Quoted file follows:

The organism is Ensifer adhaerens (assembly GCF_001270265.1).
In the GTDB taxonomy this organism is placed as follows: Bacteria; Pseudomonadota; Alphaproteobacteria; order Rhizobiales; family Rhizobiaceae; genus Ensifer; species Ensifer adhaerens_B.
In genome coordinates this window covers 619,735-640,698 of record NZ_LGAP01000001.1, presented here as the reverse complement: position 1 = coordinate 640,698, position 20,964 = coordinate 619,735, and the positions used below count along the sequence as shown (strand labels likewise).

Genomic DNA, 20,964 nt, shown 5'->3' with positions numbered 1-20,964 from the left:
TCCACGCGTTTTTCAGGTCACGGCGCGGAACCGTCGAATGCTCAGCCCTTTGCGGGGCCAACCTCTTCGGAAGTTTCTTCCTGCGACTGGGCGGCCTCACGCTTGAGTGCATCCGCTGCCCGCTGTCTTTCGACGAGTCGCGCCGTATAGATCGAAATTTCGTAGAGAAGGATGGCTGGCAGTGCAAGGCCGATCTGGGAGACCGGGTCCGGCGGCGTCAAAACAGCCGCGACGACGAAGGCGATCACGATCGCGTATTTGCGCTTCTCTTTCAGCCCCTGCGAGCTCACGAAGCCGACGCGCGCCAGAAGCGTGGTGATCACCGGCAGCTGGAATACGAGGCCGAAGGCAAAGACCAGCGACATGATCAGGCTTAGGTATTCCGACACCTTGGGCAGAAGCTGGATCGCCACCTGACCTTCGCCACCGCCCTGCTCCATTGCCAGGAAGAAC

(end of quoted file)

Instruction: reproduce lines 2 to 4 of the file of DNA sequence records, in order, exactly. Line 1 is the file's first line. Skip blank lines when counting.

In the GTDB taxonomy this organism is placed as follows: Bacteria; Pseudomonadota; Alphaproteobacteria; order Rhizobiales; family Rhizobiaceae; genus Ensifer; species Ensifer adhaerens_B.
In genome coordinates this window covers 619,735-640,698 of record NZ_LGAP01000001.1, presented here as the reverse complement: position 1 = coordinate 640,698, position 20,964 = coordinate 619,735, and the positions used below count along the sequence as shown (strand labels likewise).

Genomic DNA, 20,964 nt, shown 5'->3' with positions numbered 1-20,964 from the left: